A picture might be worth a thousand words, but a photo of Amber Recker after a 5K event is worth just one: Fun.
With a big smile, Recker of Fort Wayne reveals a set of hot pink teeth. Blue paint splatters her face and obscures the view behind her oversized, stylish sunglasses. Her once-white T-shirt is nothing but – decorated in colored corn starch that was thrown at her along the course of last summers Color Run in Indianapolis.
I left Indy thinking that was the most fun Ive had in my entire life, Recker says.
Over the course of 3.1 miles, participants wearing white are bombed with dyed corn starch packets at stations along the path, at finish-line festivities and by fellow runners who are given a packet at check-in. The end result is a runner who looks like she went through a tie-dye machine.
The events are relatively new to the running scene – the Color Run had its first event in January 2012 – but have rapidly grown in popularity. Last year, the Color Run stopped in 50 U.S. cities and three international locations, attracting more than 600,000 runners. This year, the company hopes to attract more than a million runners at its 100 U.S. events – including a stop in Fort Wayne on July 27.
In fact, the Color Run will be among three paint runs in the city this summer, with the Color Vibe on June 29 and Color Me Rad on Aug. 24.
Recker is registered for two of the Fort Wayne runs – the Color Run and Color Me Rad – teaming up with friend Heather Schoegler, who also attended the event in Indianapolis last year.
Im not a runner. I have enjoyed it but the best part of running is the race, Schoegler says. (The Color Run) was just the most fun race. At the end, theres a big celebration and color explosions going on.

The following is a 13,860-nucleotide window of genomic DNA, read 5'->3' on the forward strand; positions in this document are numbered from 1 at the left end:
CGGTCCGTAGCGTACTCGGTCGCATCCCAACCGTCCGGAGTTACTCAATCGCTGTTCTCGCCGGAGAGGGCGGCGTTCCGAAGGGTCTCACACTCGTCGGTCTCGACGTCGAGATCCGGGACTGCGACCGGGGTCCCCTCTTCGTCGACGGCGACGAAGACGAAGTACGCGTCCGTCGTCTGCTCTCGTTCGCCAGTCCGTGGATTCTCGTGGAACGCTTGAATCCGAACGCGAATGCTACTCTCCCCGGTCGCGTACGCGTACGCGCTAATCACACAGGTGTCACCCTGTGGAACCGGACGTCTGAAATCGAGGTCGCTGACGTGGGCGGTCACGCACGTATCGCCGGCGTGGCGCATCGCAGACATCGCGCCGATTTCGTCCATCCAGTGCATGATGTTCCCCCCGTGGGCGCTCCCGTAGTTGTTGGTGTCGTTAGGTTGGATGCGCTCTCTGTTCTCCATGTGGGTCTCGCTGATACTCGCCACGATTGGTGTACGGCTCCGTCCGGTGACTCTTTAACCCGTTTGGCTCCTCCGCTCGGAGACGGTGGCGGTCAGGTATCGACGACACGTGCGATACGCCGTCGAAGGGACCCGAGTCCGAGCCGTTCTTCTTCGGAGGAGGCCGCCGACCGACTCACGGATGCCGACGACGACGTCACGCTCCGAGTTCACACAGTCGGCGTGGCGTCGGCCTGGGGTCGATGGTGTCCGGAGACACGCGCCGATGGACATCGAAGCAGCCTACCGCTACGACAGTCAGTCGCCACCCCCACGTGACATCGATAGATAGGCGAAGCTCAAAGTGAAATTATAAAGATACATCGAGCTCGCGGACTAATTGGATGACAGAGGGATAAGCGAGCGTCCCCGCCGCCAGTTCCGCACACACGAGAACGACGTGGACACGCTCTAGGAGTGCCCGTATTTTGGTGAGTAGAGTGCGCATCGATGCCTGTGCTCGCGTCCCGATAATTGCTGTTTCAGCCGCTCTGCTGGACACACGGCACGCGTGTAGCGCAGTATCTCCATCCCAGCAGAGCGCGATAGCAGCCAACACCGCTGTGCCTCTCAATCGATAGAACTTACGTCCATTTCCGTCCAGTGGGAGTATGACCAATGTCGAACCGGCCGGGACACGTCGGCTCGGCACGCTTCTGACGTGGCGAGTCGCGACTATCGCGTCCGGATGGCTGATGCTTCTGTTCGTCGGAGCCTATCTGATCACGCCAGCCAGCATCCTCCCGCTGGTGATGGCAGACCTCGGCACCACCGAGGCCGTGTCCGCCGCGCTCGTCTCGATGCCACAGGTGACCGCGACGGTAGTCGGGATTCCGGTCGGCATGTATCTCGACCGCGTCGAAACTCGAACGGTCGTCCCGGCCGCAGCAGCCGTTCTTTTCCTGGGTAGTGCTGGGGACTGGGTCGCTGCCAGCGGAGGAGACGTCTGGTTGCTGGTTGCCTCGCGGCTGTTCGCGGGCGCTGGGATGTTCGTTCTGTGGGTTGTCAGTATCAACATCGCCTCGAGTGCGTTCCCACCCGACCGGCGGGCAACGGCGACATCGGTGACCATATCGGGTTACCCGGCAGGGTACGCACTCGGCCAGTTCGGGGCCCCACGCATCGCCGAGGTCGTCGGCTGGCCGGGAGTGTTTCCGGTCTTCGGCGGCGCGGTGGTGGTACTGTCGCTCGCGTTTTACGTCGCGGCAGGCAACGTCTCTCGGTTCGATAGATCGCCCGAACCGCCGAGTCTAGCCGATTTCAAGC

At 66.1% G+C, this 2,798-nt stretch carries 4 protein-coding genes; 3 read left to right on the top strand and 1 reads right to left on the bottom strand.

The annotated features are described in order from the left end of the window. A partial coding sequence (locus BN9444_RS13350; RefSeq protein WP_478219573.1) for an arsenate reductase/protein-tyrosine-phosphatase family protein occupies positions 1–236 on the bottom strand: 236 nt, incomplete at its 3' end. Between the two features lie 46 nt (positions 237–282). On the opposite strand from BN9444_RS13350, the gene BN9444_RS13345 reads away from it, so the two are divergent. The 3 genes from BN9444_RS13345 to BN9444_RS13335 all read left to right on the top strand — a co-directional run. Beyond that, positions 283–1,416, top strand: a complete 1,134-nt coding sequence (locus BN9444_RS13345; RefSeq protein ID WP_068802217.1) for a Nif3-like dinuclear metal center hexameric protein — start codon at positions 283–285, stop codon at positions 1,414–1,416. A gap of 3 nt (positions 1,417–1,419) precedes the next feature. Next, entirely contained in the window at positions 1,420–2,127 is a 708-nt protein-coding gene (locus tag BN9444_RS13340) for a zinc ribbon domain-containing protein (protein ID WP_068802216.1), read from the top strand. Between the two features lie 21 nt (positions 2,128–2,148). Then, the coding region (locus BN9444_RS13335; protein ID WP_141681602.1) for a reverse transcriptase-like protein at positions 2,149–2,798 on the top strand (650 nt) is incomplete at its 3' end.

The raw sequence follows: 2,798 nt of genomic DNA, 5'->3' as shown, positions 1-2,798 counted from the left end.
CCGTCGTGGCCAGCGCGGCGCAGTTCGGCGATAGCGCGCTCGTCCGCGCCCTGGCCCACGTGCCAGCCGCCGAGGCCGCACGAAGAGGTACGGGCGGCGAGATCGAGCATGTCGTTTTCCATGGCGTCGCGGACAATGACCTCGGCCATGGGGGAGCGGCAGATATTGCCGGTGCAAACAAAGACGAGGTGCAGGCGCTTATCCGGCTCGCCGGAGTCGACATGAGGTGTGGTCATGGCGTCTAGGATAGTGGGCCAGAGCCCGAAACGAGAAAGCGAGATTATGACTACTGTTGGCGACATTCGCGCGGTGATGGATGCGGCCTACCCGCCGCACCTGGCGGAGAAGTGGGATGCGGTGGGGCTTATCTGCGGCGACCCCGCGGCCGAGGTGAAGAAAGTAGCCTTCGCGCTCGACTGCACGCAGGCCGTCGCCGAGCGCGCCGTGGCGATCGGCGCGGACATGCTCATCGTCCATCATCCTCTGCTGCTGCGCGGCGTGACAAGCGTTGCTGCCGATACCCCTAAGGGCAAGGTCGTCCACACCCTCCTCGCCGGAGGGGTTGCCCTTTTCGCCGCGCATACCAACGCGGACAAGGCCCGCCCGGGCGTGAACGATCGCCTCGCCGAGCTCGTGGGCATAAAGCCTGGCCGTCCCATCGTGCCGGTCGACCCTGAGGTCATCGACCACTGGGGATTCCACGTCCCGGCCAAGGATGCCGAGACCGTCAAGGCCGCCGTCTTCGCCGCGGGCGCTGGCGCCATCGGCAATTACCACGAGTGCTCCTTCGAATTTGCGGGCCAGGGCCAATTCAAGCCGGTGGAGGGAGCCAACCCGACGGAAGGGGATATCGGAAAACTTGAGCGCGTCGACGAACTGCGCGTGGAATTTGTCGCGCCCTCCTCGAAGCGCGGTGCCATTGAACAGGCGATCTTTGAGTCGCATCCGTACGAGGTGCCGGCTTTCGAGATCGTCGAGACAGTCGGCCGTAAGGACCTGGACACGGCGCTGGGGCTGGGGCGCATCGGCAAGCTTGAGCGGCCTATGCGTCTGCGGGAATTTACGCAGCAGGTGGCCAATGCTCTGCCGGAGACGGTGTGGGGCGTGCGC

Last year, Schoegler recruited a couple friends to form a team to run with her and Recker, and the two are doing so again for the July and August events.
People that I wouldnt have ever thought to ask, Ive seen them posting about doing these runs, Recker says. When I do 5Ks, theres this little group of people that I always ask, and theyre the runners and theyll come out and do the 5K with me. This is everybody. People who have never run at all are, like, Im going to go out and do this.
Jessica Nixon, public relations specialist for the Color Run, says about 60 percent of the events runners have never participated in an organized 5K. The events are not timed, and Schoegler and Recker agree that it removes the intimidation factor that other races might have.
A lot of them use this 5K as their goal and use it as a celebration for becoming healthy, happy and active, Nixon says.
Amanda Macias of Huntertown recently began working out with some family and friends, and they thought it would be fun to sign up for a 5K to stay motivated.
After talking with my co-workers, it seemed like the Color Me Rad race was more welcoming for people who have never ran a 5K, Macias says. It didnt seem as serious as other races and to me that was more appealing.
Macias is training for the race and will run it as part of a team of more than 20, spearheaded by a cousin who is a personal trainer.
And though it helps to have an enthusiastic runner rounding up friends, the popularity of the events is largely driven by social media. Ryan Hall, event director for the Color Vibe, says much of the advertising budget is spent on Facebook and Twitter. In addition, photos taken after the event are often shared on social media outlets such as Facebook, Twitter and Instagram, fueling the buzz and attracting new runners, organizers say.
Youre running around and people are throwing powder on you, which sounds so ridiculous, but I think the thing that makes it so fun is the social aspect in the taking pictures, getting each other dirty and then social sharing that goes on afterward, Recker says. I had fun for weeks afterward just looking at everyones Facebook photos and Instagram photos.